Without Tom Kelly’s coaching of Kirby Puckett in Game 6 of the 1991 World Series, do you think the Minnesota Twins could have pulled off their amazing victory over the Atlanta Braves?
If your answer is no, then you understand the power a great coach can have to motivate players to achieve greatness in their own right.
Lawyers who want to bring that power to bear on their professional lives should consider working with a legal coach.
It’s a lot like working with a personal trainer for your career, said Shorewood, Wis., attorney and coach Michael F. Moore.
While law firms have been hiring consultants for years now, legal coaching is a relatively new development. Consultants usually offer one-time instruction, or are hired to study a particular issue and then make recommendations for the firm to implement on its own. In comparison, a coach’s services are ongoing, customized and motivational.
The type of services offered varies by coach. Like Moore, Twin Cities coach Roy S. Ginsburg helps with business and professional development, as well as with practice management, productivity and transitions. Terrie Wheeler of St. Paul, however, focuses her coaching exclusively on marketing.
They all bring different credentials and perspectives to their coaching. Moore is a former in-house practitioner and business executive and longtime soccer coach; Ginsburg is an experienced attorney who still practices employment law, in addition to coaching; and Wheeler led the marketing department at a large Twin Cities firm before starting her own professional services firm many years ago.
Sometimes their clients are in private practice, and other times they are in-house. Sometimes they are hired by individuals, while other times they are hired by firms looking to achieve firm-wide goals.
As an example of the latter, Moore said that in recent months he has been called on to help firms cope with the steep decline in practice areas like commercial real estate and mergers and acquisitions, along with the sharply increased demand for bankruptcy and loan workout lawyers.
The duration of a coaching engagement varies depending on the coach and the goals. Ginsburg said that sometimes he works with someone for as little as two months, while other clients stay on board for several years. Wheeler typically is hired for a year’s stretch, while Moore’s engagements usually last six months.
They agree that face-to-face coaching is best because it promotes greater accountability.
“What people tell me is, the reason I help them get results is I show up in their offices every month and say, ‘Did you do what we agreed you’d do?'” said Moore. “That motivates people to get it done.”
A good coach is available by phone and e-mail for questions between sessions. Coaches generally use flexible rate structures, depending upon the length of the engagement, the frequency with which they’ll be meeting with someone, the goals sought, etc. Ginsburg and Wheeler bill hourly, while Moore works almost exclusively on a fixed-fee basis. A year of intensive coaching with Wheeler costs approximately $12,000-$14,000, she estimated. But for solos or lawyers in small firms who cannot afford that, she offers an online version for considerably less, about $800-$1,200.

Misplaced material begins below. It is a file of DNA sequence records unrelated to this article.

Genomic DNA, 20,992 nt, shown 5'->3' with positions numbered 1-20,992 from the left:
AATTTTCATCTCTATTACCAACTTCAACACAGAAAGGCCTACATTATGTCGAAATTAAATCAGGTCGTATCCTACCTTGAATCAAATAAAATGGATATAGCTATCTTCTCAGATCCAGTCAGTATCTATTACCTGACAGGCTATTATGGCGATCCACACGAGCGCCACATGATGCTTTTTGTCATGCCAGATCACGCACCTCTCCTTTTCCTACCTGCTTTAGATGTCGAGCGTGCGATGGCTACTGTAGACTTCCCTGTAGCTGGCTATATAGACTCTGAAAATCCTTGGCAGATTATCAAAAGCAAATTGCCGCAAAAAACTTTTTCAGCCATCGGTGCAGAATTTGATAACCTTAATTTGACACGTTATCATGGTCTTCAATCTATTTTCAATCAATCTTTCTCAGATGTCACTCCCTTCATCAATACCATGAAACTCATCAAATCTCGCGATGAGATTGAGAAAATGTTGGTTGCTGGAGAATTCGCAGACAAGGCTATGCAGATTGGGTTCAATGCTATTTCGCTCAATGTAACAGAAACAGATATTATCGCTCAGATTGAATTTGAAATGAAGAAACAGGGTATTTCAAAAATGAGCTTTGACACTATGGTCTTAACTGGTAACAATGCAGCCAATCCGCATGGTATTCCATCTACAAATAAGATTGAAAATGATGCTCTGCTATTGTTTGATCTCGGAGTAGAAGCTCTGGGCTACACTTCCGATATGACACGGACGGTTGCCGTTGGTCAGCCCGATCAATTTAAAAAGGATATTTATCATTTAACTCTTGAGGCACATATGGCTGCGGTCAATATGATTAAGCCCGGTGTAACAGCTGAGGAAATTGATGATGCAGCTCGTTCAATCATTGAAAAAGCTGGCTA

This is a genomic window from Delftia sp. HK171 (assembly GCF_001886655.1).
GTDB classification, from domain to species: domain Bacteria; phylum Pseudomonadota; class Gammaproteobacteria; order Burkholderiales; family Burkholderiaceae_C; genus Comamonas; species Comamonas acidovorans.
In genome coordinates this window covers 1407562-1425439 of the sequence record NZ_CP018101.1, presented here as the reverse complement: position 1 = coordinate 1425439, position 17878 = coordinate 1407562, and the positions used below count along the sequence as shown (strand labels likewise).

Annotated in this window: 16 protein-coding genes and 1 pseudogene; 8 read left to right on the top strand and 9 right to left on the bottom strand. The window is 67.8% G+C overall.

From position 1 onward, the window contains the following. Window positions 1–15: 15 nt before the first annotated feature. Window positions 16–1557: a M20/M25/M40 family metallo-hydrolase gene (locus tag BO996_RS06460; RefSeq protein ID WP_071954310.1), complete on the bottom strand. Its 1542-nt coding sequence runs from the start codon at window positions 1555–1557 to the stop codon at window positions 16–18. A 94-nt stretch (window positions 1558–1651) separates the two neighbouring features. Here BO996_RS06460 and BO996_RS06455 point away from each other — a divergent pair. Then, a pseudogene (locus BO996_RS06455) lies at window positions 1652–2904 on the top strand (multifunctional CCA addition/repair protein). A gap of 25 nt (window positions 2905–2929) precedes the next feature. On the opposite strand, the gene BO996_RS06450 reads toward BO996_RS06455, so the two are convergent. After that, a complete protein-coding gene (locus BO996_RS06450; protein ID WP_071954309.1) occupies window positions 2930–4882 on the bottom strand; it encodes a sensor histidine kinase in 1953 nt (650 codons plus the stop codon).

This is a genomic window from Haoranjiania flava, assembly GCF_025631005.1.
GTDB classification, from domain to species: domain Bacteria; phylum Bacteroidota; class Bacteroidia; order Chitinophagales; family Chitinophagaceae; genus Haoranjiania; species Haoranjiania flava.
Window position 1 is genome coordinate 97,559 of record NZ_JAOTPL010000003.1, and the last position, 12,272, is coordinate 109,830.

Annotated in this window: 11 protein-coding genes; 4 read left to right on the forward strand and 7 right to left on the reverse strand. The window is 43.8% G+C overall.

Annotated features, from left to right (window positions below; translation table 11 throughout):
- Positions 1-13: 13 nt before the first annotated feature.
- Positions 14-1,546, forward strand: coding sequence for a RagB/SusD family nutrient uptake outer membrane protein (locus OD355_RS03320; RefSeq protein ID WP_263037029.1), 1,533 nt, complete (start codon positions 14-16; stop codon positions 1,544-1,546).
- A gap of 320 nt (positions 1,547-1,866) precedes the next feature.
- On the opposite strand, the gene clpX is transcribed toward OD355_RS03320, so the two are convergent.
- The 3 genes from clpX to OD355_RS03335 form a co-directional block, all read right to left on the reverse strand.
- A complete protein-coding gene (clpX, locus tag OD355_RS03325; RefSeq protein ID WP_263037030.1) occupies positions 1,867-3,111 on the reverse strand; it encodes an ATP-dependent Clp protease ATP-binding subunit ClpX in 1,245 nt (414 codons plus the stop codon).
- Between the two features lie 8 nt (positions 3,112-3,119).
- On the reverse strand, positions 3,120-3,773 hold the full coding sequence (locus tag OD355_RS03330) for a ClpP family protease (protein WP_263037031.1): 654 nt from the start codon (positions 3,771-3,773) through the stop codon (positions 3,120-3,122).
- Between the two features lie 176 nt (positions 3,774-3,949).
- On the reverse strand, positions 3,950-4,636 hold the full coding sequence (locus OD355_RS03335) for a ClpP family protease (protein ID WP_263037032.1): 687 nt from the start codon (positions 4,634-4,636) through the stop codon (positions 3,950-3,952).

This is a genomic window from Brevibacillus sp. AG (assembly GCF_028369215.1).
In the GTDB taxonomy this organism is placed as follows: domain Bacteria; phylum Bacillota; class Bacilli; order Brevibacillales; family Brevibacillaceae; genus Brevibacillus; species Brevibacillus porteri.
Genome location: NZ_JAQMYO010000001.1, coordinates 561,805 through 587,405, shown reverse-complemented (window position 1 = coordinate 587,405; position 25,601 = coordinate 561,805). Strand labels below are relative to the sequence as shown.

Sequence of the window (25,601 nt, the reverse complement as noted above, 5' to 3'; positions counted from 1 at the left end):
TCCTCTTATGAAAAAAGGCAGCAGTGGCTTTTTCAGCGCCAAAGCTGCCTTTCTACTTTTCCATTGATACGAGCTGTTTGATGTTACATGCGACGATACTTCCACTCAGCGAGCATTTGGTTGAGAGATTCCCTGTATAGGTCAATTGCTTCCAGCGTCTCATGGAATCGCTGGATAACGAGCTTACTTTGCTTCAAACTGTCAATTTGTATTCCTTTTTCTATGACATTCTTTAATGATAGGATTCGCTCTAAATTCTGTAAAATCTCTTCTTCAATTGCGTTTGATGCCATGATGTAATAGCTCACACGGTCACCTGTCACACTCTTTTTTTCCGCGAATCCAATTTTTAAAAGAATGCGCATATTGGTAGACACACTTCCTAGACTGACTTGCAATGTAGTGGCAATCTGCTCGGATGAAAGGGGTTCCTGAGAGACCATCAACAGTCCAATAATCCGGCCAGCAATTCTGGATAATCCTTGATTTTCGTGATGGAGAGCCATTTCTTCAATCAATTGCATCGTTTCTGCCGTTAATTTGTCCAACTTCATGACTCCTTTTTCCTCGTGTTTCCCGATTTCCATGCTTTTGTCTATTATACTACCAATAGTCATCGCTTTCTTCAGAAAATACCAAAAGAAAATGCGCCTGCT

How it works
Legal coaches won’t make you do sit-ups – but they might push you a little bit out of your comfort zone.
Wheeler said the process begins with an extensive assessment and discussion of where the client wants to go in his or her practice. The client and coach together set the larger goals, a timeframe for achieving them and determine how they’ll measure success in a detailed marketing plan. Then the coach helps provide motivation to implement that plan.
A crucial element, said Wheeler, is to assure clients from day one that their communications are confidential, even if it’s the firm paying her and not the individual lawyer.
“If a lawyer tells me, ‘I’m miserable, I’m leaving this firm and taking clients with me,’ I cannot share that with the firm because my loyalty and trust relationship is with the individual I’m coaching,” she said. “Now, I can say that doesn’t happen very often. But the firm needs to know that I’m not just a conduit to the firm. [Coaches] need to have a high level of trust, or the coaching relationship will never work.”
Ginsburg said that sometimes lawyers accept whichever clients come their way out of economic necessity. He tries to avoid that as a coach, however.
“Just like the lawyer-client relationship, it works best when there’s good comfort and chemistry between the coach and the client,” he said. “I really genuinely like, and want to help, the people I coach. It’s really rewarding for me to help them succeed, however they define that.”
For his part, Moore said, “I feel good about when I can give someone a solution and a month later they tell me, ‘Wow, that really worked.'”
One satisfied client is Lauren K. Lofton, an associate at Solheim, Billing & Grimmer in Madison. Her firm hired Moore to coach her and several other lawyers. Each month, Moore provided a session on general-interest topics like marketing with social media. He also met with Lofton individually for an hour every month, and followed up with e-mails and calls.
“I was skeptical at the beginning. I was not sure what value it would offer,” said Lofton, who concentrates in real estate and general business law. “[But] it really helped me figure out how to grow my practice and in which direction I want to move. For any lawyer, that’s helpful. When you first graduate from law school, you might end up in a practice area and you don’t really have time or experience to figure out how to focus that into something that’s sustainable.”